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A New York Times bestselling and widely admired Catholic writer explores how we can retrieve transcendent faith in modern times

Critically acclaimed and bestselling author James Carroll has explored every aspect of Christianity, faith, and Jesus Christ except this central one: What can we believe about - and how can we believe in - Jesus in the twenty-first century in light of the Holocaust and other atrocities of the twentieth century and the drift from religion that followed?

What Carroll has discovered through decades of writing and lecturing is that he is far from alone in clinging to a received memory of Jesus that separates him from his crucial identity as a Jew, and therefore as a human. Yet if Jesus was not taken as divine, he would be of no interest to us. What can that mean now? Paradoxically, the key is his permanent Jewishness. No Christian himself, Jesus actually transcends Christianity.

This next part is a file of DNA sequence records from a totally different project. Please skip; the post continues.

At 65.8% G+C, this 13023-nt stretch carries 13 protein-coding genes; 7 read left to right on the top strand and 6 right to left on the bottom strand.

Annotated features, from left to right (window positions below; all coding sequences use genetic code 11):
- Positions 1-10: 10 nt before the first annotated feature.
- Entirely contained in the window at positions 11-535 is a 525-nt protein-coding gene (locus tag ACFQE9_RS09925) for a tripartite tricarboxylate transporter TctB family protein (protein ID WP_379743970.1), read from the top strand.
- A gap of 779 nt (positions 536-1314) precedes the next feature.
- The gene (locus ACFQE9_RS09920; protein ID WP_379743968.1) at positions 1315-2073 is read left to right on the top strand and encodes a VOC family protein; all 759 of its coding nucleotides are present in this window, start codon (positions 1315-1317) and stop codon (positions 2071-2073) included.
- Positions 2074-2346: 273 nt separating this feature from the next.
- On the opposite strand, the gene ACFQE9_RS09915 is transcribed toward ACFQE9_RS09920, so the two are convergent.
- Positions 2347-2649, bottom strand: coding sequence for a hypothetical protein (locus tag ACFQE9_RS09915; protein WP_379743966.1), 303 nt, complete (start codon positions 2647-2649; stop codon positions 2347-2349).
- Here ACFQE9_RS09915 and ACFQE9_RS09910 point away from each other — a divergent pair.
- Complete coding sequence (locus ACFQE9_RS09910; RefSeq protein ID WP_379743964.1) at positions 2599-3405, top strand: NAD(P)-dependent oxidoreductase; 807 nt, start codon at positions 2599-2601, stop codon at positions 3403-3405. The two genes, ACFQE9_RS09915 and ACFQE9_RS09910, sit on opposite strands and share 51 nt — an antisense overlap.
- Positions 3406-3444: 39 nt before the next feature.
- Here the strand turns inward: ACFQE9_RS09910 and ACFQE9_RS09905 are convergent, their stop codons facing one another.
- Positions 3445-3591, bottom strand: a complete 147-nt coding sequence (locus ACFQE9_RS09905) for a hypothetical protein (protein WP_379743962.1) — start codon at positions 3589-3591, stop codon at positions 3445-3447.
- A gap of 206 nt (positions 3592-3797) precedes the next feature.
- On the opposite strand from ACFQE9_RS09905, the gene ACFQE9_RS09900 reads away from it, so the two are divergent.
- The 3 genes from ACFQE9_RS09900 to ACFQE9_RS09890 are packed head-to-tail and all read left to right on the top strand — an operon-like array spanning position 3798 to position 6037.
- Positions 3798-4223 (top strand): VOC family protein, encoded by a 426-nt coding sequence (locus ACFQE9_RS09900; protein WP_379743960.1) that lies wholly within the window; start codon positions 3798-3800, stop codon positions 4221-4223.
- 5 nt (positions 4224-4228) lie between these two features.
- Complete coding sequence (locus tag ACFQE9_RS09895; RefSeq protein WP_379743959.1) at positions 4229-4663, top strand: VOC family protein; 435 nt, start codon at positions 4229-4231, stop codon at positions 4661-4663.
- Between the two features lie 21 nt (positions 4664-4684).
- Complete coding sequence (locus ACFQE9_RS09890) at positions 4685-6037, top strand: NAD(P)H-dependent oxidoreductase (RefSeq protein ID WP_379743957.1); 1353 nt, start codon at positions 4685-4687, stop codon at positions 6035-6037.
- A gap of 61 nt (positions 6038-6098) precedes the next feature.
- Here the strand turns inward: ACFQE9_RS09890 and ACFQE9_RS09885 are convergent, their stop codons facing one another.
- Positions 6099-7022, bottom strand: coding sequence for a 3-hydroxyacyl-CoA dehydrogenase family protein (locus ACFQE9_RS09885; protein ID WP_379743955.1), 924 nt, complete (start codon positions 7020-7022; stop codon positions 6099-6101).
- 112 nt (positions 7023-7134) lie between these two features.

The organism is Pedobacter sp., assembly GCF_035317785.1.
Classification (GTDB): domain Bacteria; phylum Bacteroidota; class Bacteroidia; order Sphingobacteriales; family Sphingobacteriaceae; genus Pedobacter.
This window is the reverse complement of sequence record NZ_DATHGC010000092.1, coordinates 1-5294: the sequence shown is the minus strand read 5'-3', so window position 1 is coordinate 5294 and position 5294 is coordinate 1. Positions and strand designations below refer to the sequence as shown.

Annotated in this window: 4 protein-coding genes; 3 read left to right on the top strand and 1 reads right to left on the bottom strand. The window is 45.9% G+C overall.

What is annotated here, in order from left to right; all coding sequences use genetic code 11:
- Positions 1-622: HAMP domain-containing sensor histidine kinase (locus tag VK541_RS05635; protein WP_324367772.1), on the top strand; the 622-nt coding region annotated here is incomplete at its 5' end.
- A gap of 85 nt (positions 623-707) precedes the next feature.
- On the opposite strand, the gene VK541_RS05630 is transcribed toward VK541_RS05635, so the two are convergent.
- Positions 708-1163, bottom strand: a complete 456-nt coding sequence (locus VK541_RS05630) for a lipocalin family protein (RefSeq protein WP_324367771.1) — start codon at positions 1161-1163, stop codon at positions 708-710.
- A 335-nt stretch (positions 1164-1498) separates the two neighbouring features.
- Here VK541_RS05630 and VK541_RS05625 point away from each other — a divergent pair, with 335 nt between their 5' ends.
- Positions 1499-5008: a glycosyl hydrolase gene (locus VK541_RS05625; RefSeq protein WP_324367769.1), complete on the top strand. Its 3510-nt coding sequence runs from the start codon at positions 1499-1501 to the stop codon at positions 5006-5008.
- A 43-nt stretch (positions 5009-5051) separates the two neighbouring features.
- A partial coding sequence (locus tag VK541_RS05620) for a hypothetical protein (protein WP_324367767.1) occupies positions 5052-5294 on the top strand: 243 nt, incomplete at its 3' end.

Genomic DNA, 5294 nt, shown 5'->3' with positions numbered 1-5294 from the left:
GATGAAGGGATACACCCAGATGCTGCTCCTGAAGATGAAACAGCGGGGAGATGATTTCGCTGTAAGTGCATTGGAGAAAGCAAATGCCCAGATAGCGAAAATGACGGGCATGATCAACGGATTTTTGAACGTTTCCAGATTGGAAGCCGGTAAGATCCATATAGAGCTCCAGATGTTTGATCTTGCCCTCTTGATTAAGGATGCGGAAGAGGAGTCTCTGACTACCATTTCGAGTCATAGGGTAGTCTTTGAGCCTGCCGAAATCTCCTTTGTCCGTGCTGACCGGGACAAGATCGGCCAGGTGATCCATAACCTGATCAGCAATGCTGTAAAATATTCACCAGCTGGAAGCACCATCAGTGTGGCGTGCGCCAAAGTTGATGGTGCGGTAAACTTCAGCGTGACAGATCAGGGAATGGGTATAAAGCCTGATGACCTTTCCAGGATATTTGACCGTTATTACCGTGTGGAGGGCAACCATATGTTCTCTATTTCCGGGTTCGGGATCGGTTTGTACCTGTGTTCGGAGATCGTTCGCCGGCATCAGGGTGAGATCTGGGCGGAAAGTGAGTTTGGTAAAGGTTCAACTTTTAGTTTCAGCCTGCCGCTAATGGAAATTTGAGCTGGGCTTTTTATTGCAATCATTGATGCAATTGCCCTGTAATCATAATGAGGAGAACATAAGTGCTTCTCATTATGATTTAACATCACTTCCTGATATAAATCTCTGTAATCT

Drawing on both a wide range of scholarship as well as his own acute searching as a believer, Carroll takes a fresh look at the most familiar narratives of all - Matthew, Mark, Luke, and John. Far from another book about the "historical Jesus," he takes the challenges of science and contemporary philosophy seriously. He retrieves the power of Jesus' profound ordinariness, as an answer to his own last question - what is the future of Jesus Christ? - as the key to a renewal of faith.



About the Author

James Carroll

James Carroll was raised in Washington, D.C., and ordained to the Catholic priesthood in 1969. He served as a chaplain at Boston University from 1969 to 1974, then left the priesthood to become a writer. A distinguishedscholar-in-residence at Suffolk University, he is a columnist for the Boston Globe and a regular contributor to the Daily Beast.



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